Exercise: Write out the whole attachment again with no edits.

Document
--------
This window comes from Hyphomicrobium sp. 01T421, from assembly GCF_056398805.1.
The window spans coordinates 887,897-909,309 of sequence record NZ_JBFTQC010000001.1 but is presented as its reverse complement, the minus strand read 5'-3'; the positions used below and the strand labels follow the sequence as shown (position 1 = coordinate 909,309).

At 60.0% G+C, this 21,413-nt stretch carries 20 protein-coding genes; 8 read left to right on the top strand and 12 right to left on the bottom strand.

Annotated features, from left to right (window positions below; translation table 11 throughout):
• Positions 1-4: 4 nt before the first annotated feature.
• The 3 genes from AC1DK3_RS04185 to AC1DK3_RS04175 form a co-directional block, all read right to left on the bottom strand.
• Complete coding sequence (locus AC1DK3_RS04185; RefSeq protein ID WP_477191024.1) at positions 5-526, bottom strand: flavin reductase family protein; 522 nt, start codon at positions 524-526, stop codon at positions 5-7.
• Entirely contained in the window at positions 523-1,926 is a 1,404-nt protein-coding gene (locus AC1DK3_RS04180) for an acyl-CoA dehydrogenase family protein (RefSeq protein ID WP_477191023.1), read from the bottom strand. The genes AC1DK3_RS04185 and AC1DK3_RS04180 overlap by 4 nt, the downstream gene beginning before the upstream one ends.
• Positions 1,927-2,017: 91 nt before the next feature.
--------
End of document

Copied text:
This window comes from Hyphomicrobium sp. 01T421, from assembly GCF_056398805.1.
The window spans coordinates 887,897-909,309 of sequence record NZ_JBFTQC010000001.1 but is presented as its reverse complement, the minus strand read 5'-3'; the positions used below and the strand labels follow the sequence as shown (position 1 = coordinate 909,309).

At 60.0% G+C, this 21,413-nt stretch carries 20 protein-coding genes; 8 read left to right on the top strand and 12 right to left on the bottom strand.

Annotated features, from left to right (window positions below; translation table 11 throughout):
• Positions 1-4: 4 nt before the first annotated feature.
• The 3 genes from AC1DK3_RS04185 to AC1DK3_RS04175 form a co-directional block, all read right to left on the bottom strand.
• Complete coding sequence (locus AC1DK3_RS04185; RefSeq protein ID WP_477191024.1) at positions 5-526, bottom strand: flavin reductase family protein; 522 nt, start codon at positions 524-526, stop codon at positions 5-7.
• Entirely contained in the window at positions 523-1,926 is a 1,404-nt protein-coding gene (locus AC1DK3_RS04180) for an acyl-CoA dehydrogenase family protein (RefSeq protein ID WP_477191023.1), read from the bottom strand. The genes AC1DK3_RS04185 and AC1DK3_RS04180 overlap by 4 nt, the downstream gene beginning before the upstream one ends.
• Positions 1,927-2,017: 91 nt before the next feature.